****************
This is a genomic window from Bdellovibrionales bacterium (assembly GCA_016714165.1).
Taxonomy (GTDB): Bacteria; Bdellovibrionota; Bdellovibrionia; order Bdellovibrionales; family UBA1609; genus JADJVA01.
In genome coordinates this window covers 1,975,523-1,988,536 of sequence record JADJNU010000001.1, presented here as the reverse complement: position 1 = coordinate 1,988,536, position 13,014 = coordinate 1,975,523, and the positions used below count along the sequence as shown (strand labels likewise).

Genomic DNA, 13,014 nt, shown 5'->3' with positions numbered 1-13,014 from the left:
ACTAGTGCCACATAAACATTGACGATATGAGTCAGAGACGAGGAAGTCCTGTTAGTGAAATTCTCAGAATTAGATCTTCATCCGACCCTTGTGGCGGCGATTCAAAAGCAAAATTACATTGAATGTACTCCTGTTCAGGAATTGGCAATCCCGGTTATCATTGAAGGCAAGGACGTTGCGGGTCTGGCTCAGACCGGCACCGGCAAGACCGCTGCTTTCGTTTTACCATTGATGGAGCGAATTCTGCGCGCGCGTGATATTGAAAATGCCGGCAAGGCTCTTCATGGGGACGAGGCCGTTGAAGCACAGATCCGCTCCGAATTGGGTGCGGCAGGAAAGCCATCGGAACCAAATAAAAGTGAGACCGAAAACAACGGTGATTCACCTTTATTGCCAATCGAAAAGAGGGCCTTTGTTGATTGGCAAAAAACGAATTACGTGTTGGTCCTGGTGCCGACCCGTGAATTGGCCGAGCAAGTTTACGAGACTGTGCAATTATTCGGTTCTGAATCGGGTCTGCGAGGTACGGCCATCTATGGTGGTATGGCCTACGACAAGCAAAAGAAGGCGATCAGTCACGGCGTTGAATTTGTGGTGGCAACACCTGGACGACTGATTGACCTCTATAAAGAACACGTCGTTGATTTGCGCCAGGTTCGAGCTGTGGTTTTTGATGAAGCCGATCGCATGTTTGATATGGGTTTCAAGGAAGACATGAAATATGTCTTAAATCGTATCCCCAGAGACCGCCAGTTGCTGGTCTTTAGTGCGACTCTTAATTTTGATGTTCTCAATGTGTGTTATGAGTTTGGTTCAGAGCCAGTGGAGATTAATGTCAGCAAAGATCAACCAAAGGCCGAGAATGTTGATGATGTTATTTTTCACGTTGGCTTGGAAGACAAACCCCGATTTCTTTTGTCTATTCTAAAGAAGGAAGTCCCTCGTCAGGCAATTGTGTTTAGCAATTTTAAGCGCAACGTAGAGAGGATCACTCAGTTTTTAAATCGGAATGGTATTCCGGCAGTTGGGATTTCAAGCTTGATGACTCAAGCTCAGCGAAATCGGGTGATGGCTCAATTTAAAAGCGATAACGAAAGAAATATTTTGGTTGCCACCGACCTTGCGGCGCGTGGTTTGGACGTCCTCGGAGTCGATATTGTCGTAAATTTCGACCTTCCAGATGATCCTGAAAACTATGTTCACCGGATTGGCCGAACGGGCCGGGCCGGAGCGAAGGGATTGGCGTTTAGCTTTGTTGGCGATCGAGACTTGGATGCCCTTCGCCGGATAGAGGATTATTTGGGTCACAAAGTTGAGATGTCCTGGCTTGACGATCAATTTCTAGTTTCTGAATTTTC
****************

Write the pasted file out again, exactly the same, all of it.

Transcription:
This is a genomic window from Bdellovibrionales bacterium (assembly GCA_016714165.1).
Taxonomy (GTDB): Bacteria; Bdellovibrionota; Bdellovibrionia; order Bdellovibrionales; family UBA1609; genus JADJVA01.
In genome coordinates this window covers 1,975,523-1,988,536 of sequence record JADJNU010000001.1, presented here as the reverse complement: position 1 = coordinate 1,988,536, position 13,014 = coordinate 1,975,523, and the positions used below count along the sequence as shown (strand labels likewise).

Genomic DNA, 13,014 nt, shown 5'->3' with positions numbered 1-13,014 from the left:
ACTAGTGCCACATAAACATTGACGATATGAGTCAGAGACGAGGAAGTCCTGTTAGTGAAATTCTCAGAATTAGATCTTCATCCGACCCTTGTGGCGGCGATTCAAAAGCAAAATTACATTGAATGTACTCCTGTTCAGGAATTGGCAATCCCGGTTATCATTGAAGGCAAGGACGTTGCGGGTCTGGCTCAGACCGGCACCGGCAAGACCGCTGCTTTCGTTTTACCATTGATGGAGCGAATTCTGCGCGCGCGTGATATTGAAAATGCCGGCAAGGCTCTTCATGGGGACGAGGCCGTTGAAGCACAGATCCGCTCCGAATTGGGTGCGGCAGGAAAGCCATCGGAACCAAATAAAAGTGAGACCGAAAACAACGGTGATTCACCTTTATTGCCAATCGAAAAGAGGGCCTTTGTTGATTGGCAAAAAACGAATTACGTGTTGGTCCTGGTGCCGACCCGTGAATTGGCCGAGCAAGTTTACGAGACTGTGCAATTATTCGGTTCTGAATCGGGTCTGCGAGGTACGGCCATCTATGGTGGTATGGCCTACGACAAGCAAAAGAAGGCGATCAGTCACGGCGTTGAATTTGTGGTGGCAACACCTGGACGACTGATTGACCTCTATAAAGAACACGTCGTTGATTTGCGCCAGGTTCGAGCTGTGGTTTTTGATGAAGCCGATCGCATGTTTGATATGGGTTTCAAGGAAGACATGAAATATGTCTTAAATCGTATCCCCAGAGACCGCCAGTTGCTGGTCTTTAGTGCGACTCTTAATTTTGATGTTCTCAATGTGTGTTATGAGTTTGGTTCAGAGCCAGTGGAGATTAATGTCAGCAAAGATCAACCAAAGGCCGAGAATGTTGATGATGTTATTTTTCACGTTGGCTTGGAAGACAAACCCCGATTTCTTTTGTCTATTCTAAAGAAGGAAGTCCCTCGTCAGGCAATTGTGTTTAGCAATTTTAAGCGCAACGTAGAGAGGATCACTCAGTTTTTAAATCGGAATGGTATTCCGGCAGTTGGGATTTCAAGCTTGATGACTCAAGCTCAGCGAAATCGGGTGATGGCTCAATTTAAAAGCGATAACGAAAGAAATATTTTGGTTGCCACCGACCTTGCGGCGCGTGGTTTGGACGTCCTCGGAGTCGATATTGTCGTAAATTTCGACCTTCCAGATGATCCTGAAAACTATGTTCACCGGATTGGCCGAACGGGCCGGGCCGGAGCGAAGGGATTGGCGTTTAGCTTTGTTGGCGATCGAGACTTGGATGCCCTTCGCCGGATAGAGGATTATTTGGGTCACAAAGTTGAGATGTCCTGGCTTGACGATCAATTTCTAGTTTCTGAATTTTC